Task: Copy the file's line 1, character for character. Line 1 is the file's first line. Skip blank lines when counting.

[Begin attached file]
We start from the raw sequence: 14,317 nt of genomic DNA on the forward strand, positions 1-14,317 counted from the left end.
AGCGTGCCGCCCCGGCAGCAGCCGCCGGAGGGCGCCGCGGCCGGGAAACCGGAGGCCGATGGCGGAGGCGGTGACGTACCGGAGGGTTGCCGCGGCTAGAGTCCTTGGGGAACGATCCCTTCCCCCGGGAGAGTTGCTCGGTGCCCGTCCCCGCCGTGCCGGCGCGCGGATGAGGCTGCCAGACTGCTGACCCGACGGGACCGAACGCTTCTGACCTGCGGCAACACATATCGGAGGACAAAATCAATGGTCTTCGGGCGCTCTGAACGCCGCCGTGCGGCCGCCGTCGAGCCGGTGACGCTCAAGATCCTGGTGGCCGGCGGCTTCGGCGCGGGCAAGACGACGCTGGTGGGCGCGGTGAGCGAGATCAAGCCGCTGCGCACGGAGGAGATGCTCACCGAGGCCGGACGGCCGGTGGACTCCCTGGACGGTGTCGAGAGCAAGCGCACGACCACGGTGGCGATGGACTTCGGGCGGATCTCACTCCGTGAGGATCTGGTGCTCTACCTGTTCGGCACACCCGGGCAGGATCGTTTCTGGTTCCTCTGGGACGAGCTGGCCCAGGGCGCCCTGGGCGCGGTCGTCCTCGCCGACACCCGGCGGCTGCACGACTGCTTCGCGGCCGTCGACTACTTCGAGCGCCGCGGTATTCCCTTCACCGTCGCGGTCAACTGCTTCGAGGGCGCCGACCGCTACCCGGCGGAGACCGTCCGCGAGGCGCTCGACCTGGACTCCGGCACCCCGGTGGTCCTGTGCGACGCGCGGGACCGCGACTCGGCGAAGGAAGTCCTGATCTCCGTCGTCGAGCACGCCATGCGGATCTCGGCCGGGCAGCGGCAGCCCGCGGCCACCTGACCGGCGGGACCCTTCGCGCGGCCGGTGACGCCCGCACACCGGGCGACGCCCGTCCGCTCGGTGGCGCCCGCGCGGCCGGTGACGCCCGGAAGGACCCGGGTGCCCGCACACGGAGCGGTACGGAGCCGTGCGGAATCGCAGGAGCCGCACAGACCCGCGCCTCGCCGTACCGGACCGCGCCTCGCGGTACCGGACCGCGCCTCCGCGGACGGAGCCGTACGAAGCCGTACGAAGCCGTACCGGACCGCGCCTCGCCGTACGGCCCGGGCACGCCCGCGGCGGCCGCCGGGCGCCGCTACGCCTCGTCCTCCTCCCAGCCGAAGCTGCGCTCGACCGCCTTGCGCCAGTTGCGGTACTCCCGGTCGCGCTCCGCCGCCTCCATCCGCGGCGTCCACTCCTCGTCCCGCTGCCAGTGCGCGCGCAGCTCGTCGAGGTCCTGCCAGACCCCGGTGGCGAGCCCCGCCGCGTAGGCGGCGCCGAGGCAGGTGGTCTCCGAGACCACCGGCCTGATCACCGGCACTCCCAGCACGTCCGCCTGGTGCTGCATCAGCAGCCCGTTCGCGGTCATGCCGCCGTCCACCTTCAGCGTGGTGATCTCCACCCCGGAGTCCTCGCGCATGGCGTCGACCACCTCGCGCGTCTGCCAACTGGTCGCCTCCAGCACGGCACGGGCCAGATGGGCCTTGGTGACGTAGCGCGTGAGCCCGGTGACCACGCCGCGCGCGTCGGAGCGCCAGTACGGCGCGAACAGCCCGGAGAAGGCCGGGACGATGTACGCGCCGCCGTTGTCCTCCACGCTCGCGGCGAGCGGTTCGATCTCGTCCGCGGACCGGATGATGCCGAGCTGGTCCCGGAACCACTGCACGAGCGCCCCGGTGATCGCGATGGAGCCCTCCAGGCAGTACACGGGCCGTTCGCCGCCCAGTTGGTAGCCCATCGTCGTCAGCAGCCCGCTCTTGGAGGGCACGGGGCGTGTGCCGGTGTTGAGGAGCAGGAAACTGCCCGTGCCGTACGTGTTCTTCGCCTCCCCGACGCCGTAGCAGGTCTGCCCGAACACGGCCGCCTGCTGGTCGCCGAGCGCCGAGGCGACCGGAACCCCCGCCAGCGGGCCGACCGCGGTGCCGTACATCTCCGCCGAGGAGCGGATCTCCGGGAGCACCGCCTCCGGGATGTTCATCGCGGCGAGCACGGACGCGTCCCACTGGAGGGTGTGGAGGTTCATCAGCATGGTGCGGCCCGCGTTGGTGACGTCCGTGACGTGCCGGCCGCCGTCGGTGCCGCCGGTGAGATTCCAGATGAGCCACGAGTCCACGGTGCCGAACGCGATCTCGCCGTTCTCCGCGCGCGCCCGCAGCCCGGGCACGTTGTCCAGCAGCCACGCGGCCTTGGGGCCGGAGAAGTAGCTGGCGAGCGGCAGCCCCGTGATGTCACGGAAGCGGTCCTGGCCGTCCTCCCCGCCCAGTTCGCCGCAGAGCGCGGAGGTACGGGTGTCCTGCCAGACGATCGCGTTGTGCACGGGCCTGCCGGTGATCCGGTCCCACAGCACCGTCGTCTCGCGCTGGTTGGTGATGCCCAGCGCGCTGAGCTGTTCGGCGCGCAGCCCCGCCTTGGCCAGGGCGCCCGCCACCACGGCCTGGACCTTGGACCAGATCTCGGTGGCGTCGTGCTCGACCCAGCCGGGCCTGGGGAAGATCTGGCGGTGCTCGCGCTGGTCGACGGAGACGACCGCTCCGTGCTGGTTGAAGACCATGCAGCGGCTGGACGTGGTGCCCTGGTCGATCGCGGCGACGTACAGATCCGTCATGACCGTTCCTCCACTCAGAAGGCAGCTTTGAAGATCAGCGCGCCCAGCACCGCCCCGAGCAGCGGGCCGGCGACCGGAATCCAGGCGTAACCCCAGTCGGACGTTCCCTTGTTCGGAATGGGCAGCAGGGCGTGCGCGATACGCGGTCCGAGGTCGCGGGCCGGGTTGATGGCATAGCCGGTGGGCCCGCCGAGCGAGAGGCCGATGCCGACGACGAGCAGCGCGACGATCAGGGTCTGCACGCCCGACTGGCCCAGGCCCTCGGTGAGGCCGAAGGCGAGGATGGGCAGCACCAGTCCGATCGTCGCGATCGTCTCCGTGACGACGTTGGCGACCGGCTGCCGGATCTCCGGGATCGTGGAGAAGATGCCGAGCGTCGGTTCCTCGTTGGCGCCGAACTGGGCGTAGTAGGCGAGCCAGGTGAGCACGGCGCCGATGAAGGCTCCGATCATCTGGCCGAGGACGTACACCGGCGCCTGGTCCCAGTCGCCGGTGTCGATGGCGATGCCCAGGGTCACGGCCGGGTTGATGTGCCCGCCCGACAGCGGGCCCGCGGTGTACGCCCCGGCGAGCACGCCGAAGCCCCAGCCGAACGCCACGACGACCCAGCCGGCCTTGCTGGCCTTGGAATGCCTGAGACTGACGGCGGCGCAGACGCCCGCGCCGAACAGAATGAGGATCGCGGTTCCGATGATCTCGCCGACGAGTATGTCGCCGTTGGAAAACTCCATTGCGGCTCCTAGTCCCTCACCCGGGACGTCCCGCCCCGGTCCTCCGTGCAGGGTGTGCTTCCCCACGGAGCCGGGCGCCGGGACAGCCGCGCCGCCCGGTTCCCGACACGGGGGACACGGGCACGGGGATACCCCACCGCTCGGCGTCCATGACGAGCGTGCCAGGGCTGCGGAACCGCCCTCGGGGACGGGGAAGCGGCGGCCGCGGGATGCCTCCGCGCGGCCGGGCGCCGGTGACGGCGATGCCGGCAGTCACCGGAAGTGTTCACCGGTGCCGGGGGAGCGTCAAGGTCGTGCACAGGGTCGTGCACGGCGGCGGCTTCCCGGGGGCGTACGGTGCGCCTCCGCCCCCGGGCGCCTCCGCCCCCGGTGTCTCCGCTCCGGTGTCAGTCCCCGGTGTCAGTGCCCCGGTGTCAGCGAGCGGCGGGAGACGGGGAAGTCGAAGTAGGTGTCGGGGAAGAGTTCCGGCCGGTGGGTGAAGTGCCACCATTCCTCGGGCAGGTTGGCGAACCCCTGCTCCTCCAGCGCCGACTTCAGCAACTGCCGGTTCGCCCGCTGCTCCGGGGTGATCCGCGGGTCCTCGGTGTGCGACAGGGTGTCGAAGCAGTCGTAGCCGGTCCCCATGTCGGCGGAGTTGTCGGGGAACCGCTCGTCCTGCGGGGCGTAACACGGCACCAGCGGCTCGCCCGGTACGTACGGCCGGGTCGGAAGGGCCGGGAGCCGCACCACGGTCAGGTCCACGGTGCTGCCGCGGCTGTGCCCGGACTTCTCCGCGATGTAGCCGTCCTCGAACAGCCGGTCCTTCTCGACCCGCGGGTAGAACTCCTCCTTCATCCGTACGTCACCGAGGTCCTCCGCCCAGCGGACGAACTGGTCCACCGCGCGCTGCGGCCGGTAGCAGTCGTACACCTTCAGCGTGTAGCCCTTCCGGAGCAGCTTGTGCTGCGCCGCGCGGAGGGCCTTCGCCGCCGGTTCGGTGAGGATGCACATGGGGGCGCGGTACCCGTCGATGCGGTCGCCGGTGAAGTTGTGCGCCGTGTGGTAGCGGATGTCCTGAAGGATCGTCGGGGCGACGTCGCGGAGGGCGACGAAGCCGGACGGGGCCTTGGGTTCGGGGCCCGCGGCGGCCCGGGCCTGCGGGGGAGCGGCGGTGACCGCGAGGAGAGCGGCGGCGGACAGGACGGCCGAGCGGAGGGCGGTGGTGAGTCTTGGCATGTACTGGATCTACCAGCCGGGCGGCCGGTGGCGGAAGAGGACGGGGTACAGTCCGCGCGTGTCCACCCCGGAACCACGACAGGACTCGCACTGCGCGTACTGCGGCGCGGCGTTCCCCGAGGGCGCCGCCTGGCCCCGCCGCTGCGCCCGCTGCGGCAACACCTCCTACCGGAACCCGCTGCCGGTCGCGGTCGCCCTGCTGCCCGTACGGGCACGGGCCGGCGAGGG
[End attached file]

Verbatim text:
We start from the raw sequence: 14,317 nt of genomic DNA on the forward strand, positions 1-14,317 counted from the left end.